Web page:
Nanotechnologies in Russia

, Volume 7, Issue 1–2, pp 15–21

Naphthalene vapor sorption by polymer nanoparticles with molecularly imprinted shells

  • A. V. Koshkin
  • V. A. Sazhnikov
  • A. Yu. Men’shikova
  • G. A. Pankova
  • T. G. Evseeva
  • M. V. Alfimov
Article

Abstract

The process of naphthalene adsorption from the gas phase by layers of core-shell polymer nanoparticles obtained with the use of molecular imprinting methods is studied by the fluorescent analysis method. Within the pseudo-second-order kinetic model of sorption, data on the rate constants of fluorescence change are obtained, primary regularities of the sorption process are determined, and the presence of selective recognition sites in the shells of nanoparticles is proven.

Preview

Unable to display preview. Download preview PDF.

Unable to display preview. Download preview PDF.

References

  1. 1.
    P. T. Williams, “Sampling and Analysis of Polycyclic Aromatic-Compounds from Combustions Systems—a Review,” J. Inst. Energy 63, 22–30 (1990).Google Scholar
  2. 2.
    R. W. Walters and R. G. Luthy, “Equilibrium Adsorption of Polycyclic Aromatic-Hydrocarbons from Water onto Activated Carbon,” Environ. Sci. Technol. 18, 395–403 (1984).CrossRefGoogle Scholar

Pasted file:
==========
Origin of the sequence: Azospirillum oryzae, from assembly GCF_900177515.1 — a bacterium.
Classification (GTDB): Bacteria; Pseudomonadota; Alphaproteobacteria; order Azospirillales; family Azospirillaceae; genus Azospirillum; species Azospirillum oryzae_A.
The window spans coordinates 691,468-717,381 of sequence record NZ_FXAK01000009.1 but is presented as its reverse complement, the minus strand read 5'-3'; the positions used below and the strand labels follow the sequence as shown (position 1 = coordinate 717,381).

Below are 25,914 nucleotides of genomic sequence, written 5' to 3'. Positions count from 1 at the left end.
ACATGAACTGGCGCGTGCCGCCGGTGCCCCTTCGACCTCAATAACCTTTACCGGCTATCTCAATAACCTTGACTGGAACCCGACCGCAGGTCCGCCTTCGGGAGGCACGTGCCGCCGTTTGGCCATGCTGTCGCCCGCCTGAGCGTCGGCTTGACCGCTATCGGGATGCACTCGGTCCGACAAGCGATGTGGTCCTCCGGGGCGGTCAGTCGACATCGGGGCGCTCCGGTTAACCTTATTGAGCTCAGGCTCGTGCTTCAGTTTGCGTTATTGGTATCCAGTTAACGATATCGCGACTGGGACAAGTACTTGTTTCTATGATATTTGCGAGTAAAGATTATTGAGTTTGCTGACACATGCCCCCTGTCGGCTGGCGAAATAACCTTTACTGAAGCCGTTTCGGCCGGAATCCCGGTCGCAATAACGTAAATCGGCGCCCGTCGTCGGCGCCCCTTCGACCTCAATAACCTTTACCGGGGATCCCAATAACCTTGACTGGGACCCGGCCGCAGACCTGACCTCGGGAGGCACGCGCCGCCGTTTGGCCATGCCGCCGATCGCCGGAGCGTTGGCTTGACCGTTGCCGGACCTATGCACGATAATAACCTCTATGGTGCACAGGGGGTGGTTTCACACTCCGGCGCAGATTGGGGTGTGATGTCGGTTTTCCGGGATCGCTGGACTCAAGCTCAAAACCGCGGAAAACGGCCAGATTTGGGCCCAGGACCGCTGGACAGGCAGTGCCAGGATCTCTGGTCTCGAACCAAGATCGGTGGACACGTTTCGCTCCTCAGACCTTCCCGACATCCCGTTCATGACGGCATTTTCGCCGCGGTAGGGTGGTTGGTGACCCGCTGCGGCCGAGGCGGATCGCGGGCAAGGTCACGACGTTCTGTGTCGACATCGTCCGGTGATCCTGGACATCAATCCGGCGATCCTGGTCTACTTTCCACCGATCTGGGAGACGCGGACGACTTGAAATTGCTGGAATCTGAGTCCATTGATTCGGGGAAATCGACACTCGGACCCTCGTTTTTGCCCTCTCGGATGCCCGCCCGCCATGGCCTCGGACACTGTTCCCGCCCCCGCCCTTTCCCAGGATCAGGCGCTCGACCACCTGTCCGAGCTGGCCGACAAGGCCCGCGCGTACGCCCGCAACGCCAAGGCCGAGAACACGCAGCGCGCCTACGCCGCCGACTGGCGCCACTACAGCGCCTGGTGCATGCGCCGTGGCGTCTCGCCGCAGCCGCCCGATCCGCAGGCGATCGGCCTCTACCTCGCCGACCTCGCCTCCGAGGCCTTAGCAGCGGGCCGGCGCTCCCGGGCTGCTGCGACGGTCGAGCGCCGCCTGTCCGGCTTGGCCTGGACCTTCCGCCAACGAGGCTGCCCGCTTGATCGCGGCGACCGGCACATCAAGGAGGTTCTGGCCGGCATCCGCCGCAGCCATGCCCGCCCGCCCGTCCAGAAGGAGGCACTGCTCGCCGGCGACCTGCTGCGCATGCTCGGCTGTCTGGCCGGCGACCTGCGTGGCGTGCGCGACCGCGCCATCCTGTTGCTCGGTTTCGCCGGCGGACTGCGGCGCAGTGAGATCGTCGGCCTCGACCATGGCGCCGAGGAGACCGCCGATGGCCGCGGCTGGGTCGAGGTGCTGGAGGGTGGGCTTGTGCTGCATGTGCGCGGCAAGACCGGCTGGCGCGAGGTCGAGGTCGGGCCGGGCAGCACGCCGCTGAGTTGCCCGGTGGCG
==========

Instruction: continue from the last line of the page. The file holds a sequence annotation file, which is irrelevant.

3. 3.
    M. Seredych and A. Gierak, “Influence of Water on Adsorption of Organic Compounds from its Aqueous Solutions on Surface of Synthetic Active Carbons,” Colloids Surf. A: Physicochem. Eng. Asp. 245, 61–67 (2004).CrossRefGoogle Scholar
  4. 4.
    C. O. Ania, B. Cabal, J. B. Parra, and J. Pis, “Importance of the Hydrophobic Character of Activated Carbons on the Removal of Naphthalene from the Aqueous Phase,” Adsorption Sci. Technol. 25, 155–167 (2007).CrossRefGoogle Scholar
  5. 5.
    C. Valderrama, X. Gamisans, F. X. D. L. Heras, J. L. Cortina, and A. Farran, “Kinetics of Polycyclic Aromatic Hydrocarbons Removal Using Hyper-Cross-Linked Polymeric Sorbents Macronet Hypersol MN200,” Reactive Funct. Polym. 67, 1515–1529 (2007)CrossRefGoogle Scholar
  6. 6.
    L. R. Radovic, C. Moreno-Castilla, and J. Rivera-Utrilla, “Carbon Materials as Adsorbents in Aqueous Solutions,” Chem. Phys. Carbon 27, 227–405 (2001).Google Scholar
  7. 7.
    F. L. Dickert, M. Tortschanoff, W. E. Bulst, and G. Fischerauer, “Molecularly Imprinted Sensor Layers for the Detection of Polycyclic Aromatic Hydrocarbons in Water,” Anal. Chem. 71, 4559–4563 (1999).CrossRefGoogle Scholar
  8. 8.
    N. Kirsch, J. P. Hart, D. J. Bird, R. W. Luxton, and D. V. McCalley, “Towards the Development of Molecularly Imprinted Polymer Based Screen-Printed Sensors for Metabolites of PAHs,” Analyst 126, 1936–1941 (2001).CrossRefGoogle Scholar
  9. 9.
    P. A. Lieberzeit, S. Gazda-Miarecka, K. Halikias, C. Schirk, J. Kauling, and F. L. Dickert, “Imprinting as a Versatile Platform for Sensitive Materials — Nanopatterning of the Polymer Bulk and Surfaces,” Sens. Actuat. B 111, 259–263 (2005).CrossRefGoogle Scholar
  10. 10.